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Moving Images

Subject Source: Local sources
Scope Note: To identify items in the Moving Image data set.

Found in 273 Collections and/or Records:

Dead birds

Identifier: Film Collection no. 172
Scope and Contents Filmed during the Harvard-Peabody New Guinea Expedition to the Baliem Valley of Dutch New Guinea (now Irian Jaya), 1961. This film chronicles the two seasons the expedition spent with the Dugum Dani (i.e. Dani) in the Kurelu area of the Baliem Valley, Dutch New Guinea (now Irian Jaya, Indonesia). Its purpose was to record the Kurelu wars, rituals, and daily life, and show a people trapped in an avenge-reprisal system. The scientists on the expedition were Karl G. Heider, Jim Brockhuyse and...
Dates: 1962


Identifier: Film Collection no. 136
Scope and Contents Charles Collingwood explores the world of deafness in this program. In conjunction with a trained audiologist from the New York Lexington School for the Deaf, an electrical set-up enables Collingwood's voice to be filtered out and demonstrates the tones that are lost when deafness begins. The "sounds of deafness" are carefully simulated in this program, which enables the viewers to understand the difficulties that occur when one cannot hear or speak well. Thursday's Children, an Academy...
Dates: 1956

Digging fossils in South Dakota

Identifier: Film Collection no. 173
Scope and Contents Filmed during AMNH excavations in the Big Badlands of South Dakota, 1941. This film made by Charles Coles, AMNH photographer, records the paleontological work done in the Badlands of South Dakota by AMNH paleontologists Edwin H. Colbert, Albert Thomson, and Walter Granger. (Granger is seen here for the last time and the expedition was cut short by his sudden death from a heart attack.) As the Badlands National Park allowed only rudimentary excavations, the paleontologists were restricted in...
Dates: 1941


Identifier: Film Collection no. 39
Scope and Contents Located in the bush country of Dutch Guiana (now Surinam), the Djuka civilization and its history are examined in this broadcast. Originally African slaves, the Djuka people defeated their Dutch masters in an open rebellion in the early part of the eighteenth century. Charles Collingwood, the host of the program, discusses the art and history of the Djuka civilization with Morton Kahn, professor of public health at Cornell University's Medical School, and leader of the AMNH's expedition into...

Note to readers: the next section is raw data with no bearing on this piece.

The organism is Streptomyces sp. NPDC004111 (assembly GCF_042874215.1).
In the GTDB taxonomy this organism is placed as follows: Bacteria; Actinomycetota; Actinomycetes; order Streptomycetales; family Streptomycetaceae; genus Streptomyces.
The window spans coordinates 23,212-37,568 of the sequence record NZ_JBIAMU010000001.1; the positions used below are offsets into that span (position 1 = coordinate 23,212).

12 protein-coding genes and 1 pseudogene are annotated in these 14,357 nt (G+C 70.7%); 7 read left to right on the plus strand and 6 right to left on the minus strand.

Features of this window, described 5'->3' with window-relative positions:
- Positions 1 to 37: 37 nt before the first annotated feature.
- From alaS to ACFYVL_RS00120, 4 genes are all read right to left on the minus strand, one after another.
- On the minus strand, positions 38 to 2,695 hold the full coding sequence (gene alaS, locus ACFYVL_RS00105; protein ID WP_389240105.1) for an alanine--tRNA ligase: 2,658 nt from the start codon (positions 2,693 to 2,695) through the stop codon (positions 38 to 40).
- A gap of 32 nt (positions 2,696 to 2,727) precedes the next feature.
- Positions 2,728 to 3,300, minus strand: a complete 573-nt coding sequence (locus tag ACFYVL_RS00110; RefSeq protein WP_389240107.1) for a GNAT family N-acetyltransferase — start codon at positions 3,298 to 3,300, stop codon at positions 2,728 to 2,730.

Dates: 1953

DNA and living cells

Identifier: Film Collection no. 174
Scope and Contents The first part of DNA and Living Cells discusses, through animated modules, how DNA and RNA direct the synthesis of certain proteins that are vital for proper cell function. DNA, or deoxyribonucleic acid, is made up of nucleotides. A large number of nucleotides are attached together, in single file, to form a long strand. Two parallel strands linked together by base-pairing, are coiled together into a double helix. DNA occurs in the nucleus of the cell as a constituent of chromosomes, where...
Dates: 1964

Dogon mask

Identifier: Film Collection no. 175
Scope and Contents This film is part of the travelling exhibition entitled "Contemporary African Arts," which was mounted by the Field Museum of Natural History of Chicago and shown at the AMNH in 1974. A group of Dogons dance against the background formed by the wattle-and-daub pueblo-style buildings of their village in Mali. The dancers wear vegetable fiber skirts, stained red with dye extracted from hibiscus leaves, and traditional carved wooden kanaga masks embellished with cowrie shells and topped with a...
Dates: [1974?]

East Africa

Identifier: Film Collection no. 185
Scope and Contents This film is comprised of bits and pieces that are probably outtakes of Alfred J. Klein's Equatorial Africa: Roosevelt's Hunting Grounds, made in 1923. The film opens with a celebration surrounding the female circumcision ceremony of young Kikuyu girls. The operation (clitoridectomy) itself is filmed but the quality of the film is so rough that the viewer must know beforehand what is being viewed: the woman performing the operation holds a knife; the young Kikuyu initiates wear white...
Dates: [1923?]

Egypt ; Fish genetics ; Geology of the far north

Identifier: Film Collection no. 103
Scope and Contents SEGMENT 1: Egypt. In a remote broadcast from the Brooklyn Museum, the first segment attempts to reconstruct life in Egypt during the time of the Pharoahs, as seen through Egyptian art. John Cooney, curator of egyptology at the Brooklyn Museum, narrates. Film sequences of ruins, pyramids, the Nile, wells, and Thebes were produced by Ancient World Film Series and the Archaeological Institute of America with Ray Gardner. SEGMENT 2: Fish Genetics. The second segment is concerned with fish...
Dates: 1955

Elastic time

Identifier: Film Collection no. 58
Scope and Contents Richard H. Pough, chairman of the Department of Conservation and General Ecology at the AMNH, demonstrates new photographic techniques. Man has increased his knowledge through time-lapse photographic and stroboscopic (high-speed) techniques. A year in the life of a field of grain, from seed to maturity, is filmed using time-lapse photography. Charles M. Bogert, museum herpetologist, produced slow-motion films of a rattlesnake's strike. Other footage includes a drone fly, a frog leaping, the...
Dates: 1954


Identifier: Film Collection no. 57
Scope and Contents

Evelyn Shaw, of the Department of Animal Behavior at the American Museum of Natural History, introduces the program which opens with film clips of chicks, monkeys, kinkajous, and cocker spaniels and discussions of their beginnings. Charts of human growth in the womb are shown. The development of frog, trout, fish, and chicken embryos is seen through time-lapse photographs. The films were provided by United World Films.

Dates: 1954